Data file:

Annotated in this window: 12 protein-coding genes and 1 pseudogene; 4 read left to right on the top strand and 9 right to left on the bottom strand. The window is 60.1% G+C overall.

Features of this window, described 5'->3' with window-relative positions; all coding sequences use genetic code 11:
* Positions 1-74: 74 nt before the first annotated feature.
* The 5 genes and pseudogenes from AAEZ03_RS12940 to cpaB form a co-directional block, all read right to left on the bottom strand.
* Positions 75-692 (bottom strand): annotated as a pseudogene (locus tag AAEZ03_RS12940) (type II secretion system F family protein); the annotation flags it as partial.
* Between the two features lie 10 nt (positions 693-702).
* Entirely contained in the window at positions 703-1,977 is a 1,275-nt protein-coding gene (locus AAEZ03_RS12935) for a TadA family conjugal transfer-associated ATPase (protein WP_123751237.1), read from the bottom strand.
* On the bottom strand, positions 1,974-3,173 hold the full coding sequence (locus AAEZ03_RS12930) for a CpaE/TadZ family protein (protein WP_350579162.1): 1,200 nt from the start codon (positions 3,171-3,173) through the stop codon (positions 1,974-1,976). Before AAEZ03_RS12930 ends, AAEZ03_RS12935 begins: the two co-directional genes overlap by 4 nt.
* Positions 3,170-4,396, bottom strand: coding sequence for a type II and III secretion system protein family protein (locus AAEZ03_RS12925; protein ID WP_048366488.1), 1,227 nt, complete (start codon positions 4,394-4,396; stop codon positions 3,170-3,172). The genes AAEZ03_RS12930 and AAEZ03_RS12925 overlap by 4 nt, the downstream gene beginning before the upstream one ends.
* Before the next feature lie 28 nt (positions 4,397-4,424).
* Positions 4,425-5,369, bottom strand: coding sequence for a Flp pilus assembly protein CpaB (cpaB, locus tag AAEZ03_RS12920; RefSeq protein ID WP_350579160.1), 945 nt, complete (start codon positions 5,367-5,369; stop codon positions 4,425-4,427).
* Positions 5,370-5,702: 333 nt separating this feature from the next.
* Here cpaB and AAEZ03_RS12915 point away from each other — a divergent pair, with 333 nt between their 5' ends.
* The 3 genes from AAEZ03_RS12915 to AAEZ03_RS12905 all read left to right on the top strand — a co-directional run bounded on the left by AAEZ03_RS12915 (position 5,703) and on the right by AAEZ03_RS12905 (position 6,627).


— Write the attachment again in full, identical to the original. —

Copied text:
Annotated in this window: 12 protein-coding genes and 1 pseudogene; 4 read left to right on the top strand and 9 right to left on the bottom strand. The window is 60.1% G+C overall.

Features of this window, described 5'->3' with window-relative positions; all coding sequences use genetic code 11:
* Positions 1-74: 74 nt before the first annotated feature.
* The 5 genes and pseudogenes from AAEZ03_RS12940 to cpaB form a co-directional block, all read right to left on the bottom strand.
* Positions 75-692 (bottom strand): annotated as a pseudogene (locus tag AAEZ03_RS12940) (type II secretion system F family protein); the annotation flags it as partial.
* Between the two features lie 10 nt (positions 693-702).
* Entirely contained in the window at positions 703-1,977 is a 1,275-nt protein-coding gene (locus AAEZ03_RS12935) for a TadA family conjugal transfer-associated ATPase (protein WP_123751237.1), read from the bottom strand.
* On the bottom strand, positions 1,974-3,173 hold the full coding sequence (locus AAEZ03_RS12930) for a CpaE/TadZ family protein (protein WP_350579162.1): 1,200 nt from the start codon (positions 3,171-3,173) through the stop codon (positions 1,974-1,976). Before AAEZ03_RS12930 ends, AAEZ03_RS12935 begins: the two co-directional genes overlap by 4 nt.
* Positions 3,170-4,396, bottom strand: coding sequence for a type II and III secretion system protein family protein (locus AAEZ03_RS12925; protein ID WP_048366488.1), 1,227 nt, complete (start codon positions 4,394-4,396; stop codon positions 3,170-3,172). The genes AAEZ03_RS12930 and AAEZ03_RS12925 overlap by 4 nt, the downstream gene beginning before the upstream one ends.
* Before the next feature lie 28 nt (positions 4,397-4,424).
* Positions 4,425-5,369, bottom strand: coding sequence for a Flp pilus assembly protein CpaB (cpaB, locus tag AAEZ03_RS12920; RefSeq protein ID WP_350579160.1), 945 nt, complete (start codon positions 5,367-5,369; stop codon positions 4,425-4,427).
* Positions 5,370-5,702: 333 nt separating this feature from the next.
* Here cpaB and AAEZ03_RS12915 point away from each other — a divergent pair, with 333 nt between their 5' ends.
* The 3 genes from AAEZ03_RS12915 to AAEZ03_RS12905 all read left to right on the top strand — a co-directional run bounded on the left by AAEZ03_RS12915 (position 5,703) and on the right by AAEZ03_RS12905 (position 6,627).